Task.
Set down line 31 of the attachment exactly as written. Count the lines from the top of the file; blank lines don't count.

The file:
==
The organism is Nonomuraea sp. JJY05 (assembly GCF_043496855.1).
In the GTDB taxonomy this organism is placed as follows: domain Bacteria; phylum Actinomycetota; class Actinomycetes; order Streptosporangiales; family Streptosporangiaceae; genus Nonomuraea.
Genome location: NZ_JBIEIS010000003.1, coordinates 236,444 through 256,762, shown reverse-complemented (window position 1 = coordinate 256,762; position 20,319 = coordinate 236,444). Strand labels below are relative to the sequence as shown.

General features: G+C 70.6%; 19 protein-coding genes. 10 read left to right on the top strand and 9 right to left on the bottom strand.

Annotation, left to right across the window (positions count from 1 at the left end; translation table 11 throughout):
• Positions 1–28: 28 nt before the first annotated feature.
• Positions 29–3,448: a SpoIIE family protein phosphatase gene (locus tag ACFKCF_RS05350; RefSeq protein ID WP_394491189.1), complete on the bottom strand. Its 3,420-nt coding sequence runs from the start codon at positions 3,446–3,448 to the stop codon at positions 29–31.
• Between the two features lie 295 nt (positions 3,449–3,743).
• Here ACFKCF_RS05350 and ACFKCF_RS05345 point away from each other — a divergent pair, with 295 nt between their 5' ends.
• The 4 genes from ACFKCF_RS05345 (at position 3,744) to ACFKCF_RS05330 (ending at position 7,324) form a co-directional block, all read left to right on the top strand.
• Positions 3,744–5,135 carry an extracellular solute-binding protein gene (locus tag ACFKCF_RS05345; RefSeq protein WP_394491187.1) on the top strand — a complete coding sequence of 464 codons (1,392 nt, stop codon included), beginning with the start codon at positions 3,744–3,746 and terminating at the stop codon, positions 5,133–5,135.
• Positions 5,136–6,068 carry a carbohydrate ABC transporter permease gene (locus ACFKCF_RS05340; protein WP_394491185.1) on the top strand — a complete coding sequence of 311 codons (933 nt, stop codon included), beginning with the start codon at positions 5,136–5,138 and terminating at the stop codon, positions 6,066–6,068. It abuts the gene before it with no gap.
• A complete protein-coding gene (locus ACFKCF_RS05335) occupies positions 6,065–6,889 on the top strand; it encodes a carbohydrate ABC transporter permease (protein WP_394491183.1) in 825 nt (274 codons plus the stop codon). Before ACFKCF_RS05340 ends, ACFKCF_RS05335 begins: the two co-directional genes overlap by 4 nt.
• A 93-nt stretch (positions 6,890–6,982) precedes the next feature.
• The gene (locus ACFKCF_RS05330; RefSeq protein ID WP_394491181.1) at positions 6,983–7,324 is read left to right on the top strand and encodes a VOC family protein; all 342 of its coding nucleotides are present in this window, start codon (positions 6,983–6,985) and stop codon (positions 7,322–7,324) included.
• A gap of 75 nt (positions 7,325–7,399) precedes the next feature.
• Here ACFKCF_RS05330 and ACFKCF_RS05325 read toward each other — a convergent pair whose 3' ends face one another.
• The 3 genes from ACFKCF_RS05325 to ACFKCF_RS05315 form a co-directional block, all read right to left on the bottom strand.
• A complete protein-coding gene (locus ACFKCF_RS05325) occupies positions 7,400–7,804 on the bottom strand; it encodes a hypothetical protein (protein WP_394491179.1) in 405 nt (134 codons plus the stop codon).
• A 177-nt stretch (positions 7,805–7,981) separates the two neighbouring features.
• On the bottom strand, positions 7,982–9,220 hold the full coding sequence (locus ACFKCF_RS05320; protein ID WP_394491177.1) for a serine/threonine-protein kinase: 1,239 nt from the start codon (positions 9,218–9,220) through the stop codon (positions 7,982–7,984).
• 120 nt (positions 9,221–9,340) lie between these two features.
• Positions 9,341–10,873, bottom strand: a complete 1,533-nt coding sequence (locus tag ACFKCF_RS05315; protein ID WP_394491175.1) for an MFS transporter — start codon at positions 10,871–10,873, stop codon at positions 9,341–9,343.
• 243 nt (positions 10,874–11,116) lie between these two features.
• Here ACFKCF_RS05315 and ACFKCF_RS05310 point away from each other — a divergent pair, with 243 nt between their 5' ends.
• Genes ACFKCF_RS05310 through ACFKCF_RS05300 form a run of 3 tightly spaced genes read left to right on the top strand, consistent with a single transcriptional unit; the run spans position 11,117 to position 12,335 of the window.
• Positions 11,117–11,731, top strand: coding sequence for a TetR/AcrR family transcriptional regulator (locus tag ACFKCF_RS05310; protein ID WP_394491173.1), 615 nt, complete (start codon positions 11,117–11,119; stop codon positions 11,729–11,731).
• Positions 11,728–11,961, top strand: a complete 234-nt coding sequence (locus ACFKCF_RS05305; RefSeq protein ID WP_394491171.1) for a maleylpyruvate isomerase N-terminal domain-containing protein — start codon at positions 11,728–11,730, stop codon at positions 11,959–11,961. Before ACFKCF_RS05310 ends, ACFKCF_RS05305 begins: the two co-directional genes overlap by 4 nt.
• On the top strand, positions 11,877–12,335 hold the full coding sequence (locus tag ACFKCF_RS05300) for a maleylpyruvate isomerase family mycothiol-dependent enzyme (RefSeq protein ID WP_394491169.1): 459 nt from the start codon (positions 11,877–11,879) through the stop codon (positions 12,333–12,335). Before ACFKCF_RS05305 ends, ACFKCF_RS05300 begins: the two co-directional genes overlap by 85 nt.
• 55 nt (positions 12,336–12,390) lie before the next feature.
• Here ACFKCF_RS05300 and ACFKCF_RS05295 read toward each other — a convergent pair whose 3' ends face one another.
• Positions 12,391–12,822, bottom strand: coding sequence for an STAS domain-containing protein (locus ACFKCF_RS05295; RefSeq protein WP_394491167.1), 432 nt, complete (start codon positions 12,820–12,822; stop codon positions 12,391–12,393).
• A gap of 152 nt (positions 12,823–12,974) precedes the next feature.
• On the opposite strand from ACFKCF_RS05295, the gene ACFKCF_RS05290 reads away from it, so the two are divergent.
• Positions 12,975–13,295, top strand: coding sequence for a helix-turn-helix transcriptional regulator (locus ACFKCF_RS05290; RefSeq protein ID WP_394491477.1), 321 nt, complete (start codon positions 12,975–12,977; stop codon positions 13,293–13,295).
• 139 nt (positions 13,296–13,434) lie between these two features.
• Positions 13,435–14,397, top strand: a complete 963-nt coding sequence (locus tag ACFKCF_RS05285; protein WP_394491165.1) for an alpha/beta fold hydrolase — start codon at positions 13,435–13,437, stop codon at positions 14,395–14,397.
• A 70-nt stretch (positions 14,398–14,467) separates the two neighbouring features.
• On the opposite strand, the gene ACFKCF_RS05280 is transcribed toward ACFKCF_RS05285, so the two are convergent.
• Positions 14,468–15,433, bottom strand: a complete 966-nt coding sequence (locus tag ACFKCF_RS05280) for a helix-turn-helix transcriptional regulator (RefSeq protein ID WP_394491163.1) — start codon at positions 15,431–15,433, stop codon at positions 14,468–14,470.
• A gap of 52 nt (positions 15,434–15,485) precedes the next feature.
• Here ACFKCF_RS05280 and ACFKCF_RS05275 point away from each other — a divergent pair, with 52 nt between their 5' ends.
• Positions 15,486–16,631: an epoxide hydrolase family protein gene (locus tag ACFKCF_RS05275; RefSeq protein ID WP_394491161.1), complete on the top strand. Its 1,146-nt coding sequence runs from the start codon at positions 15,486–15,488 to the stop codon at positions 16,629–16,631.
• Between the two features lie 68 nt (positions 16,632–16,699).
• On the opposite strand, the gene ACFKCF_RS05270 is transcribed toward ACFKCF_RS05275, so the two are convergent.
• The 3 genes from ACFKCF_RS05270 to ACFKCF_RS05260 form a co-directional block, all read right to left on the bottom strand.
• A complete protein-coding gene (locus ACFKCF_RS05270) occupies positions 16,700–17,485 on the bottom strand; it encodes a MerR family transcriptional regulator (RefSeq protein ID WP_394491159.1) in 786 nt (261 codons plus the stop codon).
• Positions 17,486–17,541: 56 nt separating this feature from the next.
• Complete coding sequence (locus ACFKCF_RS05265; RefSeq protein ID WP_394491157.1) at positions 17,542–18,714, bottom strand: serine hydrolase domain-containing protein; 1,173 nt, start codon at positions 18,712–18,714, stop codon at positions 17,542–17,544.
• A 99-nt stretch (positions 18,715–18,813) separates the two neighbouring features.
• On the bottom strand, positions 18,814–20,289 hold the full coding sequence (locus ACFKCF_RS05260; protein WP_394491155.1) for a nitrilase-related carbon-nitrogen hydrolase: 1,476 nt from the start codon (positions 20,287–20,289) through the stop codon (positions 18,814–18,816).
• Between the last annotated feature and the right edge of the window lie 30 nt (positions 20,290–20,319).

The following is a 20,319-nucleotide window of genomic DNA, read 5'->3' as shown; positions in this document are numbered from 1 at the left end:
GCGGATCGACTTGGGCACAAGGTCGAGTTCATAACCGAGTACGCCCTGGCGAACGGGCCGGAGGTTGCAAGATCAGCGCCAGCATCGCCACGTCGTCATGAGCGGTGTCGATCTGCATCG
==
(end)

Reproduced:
• Here ACFKCF_RS05300 and ACFKCF_RS05295 read toward each other — a convergent pair whose 3' ends face one another.